5 is interesting. The 2/2 mounting is odd indeed. Almost makes me think: Very small person (nurse?). What makes you say "Navy"? The Defence Medal was rather uncommon for naval types.

Megan has nicely explained the oakleaf device for M-i-D.

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  • 4 weeks later...

The first thing I thought when I saw that short rows bar was Navy, specially made to fit at the top the jacket above the pocket and at the side of the lapel. They are often seen like this in photographs, specially if the chap was pretty small, sometimes they are 3 wide but since he only had 4 awards this makes sense. I had a medal group with the post war Yangtse bar and the photo I got of the owner showed something similar to this. The most you usually on 1 line on navy uniform is 3, often 3 top with 2 rows of 2.

Defence medal awarded to members of HM forces who served in the UK or overseas in locations subject to air attack or closely threatened, so possibly this might have included Malta, Gibraltar etc. This included Royal Marines Police Reserve and the Admiralty Civil Police.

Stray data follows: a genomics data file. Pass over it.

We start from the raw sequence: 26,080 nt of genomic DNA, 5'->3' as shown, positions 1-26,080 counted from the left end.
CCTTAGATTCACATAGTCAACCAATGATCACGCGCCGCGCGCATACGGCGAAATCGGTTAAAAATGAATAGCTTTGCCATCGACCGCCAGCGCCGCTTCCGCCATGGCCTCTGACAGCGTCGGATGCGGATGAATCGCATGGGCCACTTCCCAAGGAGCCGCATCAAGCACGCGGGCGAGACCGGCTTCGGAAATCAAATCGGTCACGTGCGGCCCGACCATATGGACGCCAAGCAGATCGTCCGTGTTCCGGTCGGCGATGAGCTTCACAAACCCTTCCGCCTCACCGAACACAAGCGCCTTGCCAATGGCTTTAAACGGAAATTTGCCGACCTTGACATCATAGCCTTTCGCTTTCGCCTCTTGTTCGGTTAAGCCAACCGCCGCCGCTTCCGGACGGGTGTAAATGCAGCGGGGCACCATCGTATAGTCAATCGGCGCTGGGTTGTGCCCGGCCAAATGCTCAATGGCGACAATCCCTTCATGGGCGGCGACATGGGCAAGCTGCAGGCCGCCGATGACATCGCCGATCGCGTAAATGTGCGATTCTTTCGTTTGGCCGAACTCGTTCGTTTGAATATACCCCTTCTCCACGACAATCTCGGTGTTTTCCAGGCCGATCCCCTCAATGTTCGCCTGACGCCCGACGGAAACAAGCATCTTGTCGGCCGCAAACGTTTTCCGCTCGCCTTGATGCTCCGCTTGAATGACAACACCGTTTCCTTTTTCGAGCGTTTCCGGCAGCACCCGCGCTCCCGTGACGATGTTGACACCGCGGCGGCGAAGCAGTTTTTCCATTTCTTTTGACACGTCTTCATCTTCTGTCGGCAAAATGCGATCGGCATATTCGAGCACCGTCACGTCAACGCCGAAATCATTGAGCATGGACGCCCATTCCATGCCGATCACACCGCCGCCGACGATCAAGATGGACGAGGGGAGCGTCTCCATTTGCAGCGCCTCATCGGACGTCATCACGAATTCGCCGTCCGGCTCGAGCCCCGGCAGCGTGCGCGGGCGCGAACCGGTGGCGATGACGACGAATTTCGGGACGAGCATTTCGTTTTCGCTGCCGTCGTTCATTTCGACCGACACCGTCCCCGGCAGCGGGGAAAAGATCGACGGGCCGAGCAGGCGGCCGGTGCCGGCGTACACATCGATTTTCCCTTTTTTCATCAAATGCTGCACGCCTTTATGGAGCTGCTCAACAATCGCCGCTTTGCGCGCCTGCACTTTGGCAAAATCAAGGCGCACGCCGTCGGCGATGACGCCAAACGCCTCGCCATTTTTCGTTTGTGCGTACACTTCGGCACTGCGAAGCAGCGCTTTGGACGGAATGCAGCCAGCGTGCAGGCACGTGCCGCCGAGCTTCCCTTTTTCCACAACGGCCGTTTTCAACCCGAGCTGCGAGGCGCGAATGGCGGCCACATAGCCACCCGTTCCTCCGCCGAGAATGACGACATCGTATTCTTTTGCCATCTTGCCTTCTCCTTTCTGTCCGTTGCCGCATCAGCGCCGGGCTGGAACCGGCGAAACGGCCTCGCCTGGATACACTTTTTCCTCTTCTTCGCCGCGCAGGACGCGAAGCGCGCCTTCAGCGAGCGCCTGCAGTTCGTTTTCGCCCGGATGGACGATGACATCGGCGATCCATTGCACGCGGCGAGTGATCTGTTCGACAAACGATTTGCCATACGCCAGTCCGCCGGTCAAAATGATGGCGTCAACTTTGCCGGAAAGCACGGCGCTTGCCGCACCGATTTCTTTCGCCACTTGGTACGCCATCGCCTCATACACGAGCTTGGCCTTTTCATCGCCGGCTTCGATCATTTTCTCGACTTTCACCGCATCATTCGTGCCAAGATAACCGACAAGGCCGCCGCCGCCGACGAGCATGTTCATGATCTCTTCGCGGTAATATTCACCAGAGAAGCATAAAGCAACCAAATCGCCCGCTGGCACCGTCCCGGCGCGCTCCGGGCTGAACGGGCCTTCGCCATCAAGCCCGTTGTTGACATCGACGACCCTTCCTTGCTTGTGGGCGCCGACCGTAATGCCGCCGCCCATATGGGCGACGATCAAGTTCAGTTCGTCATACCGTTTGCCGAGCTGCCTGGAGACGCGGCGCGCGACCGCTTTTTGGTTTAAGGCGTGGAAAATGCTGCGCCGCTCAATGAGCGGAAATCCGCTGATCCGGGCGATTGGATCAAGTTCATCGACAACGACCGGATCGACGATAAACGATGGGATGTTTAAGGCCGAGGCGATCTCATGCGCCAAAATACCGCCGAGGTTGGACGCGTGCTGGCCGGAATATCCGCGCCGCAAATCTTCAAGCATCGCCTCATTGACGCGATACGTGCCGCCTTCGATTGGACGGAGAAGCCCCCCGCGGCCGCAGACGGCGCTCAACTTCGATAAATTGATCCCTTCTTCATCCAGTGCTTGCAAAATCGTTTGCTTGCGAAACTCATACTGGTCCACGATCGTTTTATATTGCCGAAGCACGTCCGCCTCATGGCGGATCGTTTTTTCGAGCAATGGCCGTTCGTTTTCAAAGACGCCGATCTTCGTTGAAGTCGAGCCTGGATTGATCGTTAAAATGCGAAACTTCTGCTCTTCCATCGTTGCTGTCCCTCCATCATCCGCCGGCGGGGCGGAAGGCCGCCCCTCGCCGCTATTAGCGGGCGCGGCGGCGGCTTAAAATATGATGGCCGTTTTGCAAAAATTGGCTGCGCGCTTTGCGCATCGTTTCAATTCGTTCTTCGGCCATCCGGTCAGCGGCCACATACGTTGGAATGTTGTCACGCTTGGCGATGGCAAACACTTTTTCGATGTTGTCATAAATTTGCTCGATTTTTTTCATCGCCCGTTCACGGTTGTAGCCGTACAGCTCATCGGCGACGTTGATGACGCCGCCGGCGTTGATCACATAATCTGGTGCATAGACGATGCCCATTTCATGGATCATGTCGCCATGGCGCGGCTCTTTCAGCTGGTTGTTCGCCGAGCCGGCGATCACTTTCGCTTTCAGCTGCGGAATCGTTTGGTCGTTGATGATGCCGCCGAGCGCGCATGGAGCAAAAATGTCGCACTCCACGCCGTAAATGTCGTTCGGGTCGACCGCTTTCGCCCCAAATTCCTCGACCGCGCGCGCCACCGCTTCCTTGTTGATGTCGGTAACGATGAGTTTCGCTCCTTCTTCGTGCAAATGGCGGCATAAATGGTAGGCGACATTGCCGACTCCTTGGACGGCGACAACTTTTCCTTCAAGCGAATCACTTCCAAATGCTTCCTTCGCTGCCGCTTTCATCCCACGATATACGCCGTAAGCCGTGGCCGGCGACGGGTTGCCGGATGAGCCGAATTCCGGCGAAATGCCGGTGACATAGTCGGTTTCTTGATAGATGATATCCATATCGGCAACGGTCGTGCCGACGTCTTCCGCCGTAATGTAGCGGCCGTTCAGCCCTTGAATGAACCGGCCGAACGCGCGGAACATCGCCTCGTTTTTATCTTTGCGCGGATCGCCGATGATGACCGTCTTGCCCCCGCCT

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  • 2 weeks later...

Yes, very interesting. :jumping: Seeing that alternative (prototype?) Allied Victory Medal ribbon actually mounted up is unusual to say the least. As has been discussed elsewhere, many local bodies in the US adopted a close cousin for their unofficial medals, but this is the first time I have seen in in British wear. Thanks for sharing a close-up.

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Very nice and seldom seen,

The earliest approved design for what was to become the Victory Medal. This earlier design was proposed in 1918 and comprises of the national colours of the victorious Allies.

The design was approved, and manufactured in large quantity, before the decision to change to the familiar rainbow was made in 1919 or 1920. Large numbers were issued, but as ribbon only. At the time the ribbon was produced, no design for the medal itself had been made.

It seems to have been mostly worn during the Victory Parade in London, 1919, in the absence of medals, these ribbons were produced and mounted for distribution to those marching in the parade.

Regards Eddie

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Thanks Ed! It wasn't cheapest British bar what I bought but I like the pin system and this weird combination on it! :jumping::jumping:

And here is other interesting group what I picked up. Looks like British War Medal is messed up and added later on again or just replaced. Is it make sence in there following regulations??? Any toughts about this bar?


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The second bar is interesting, but clearly the BWM does NOT belong there.

1- Order of the British Empire/British Empire Medal; ___???___

2- King's/Queen's Police Medal for Distinguished Service; Defence Medal; General Service Medal; Elizabeth II Coronation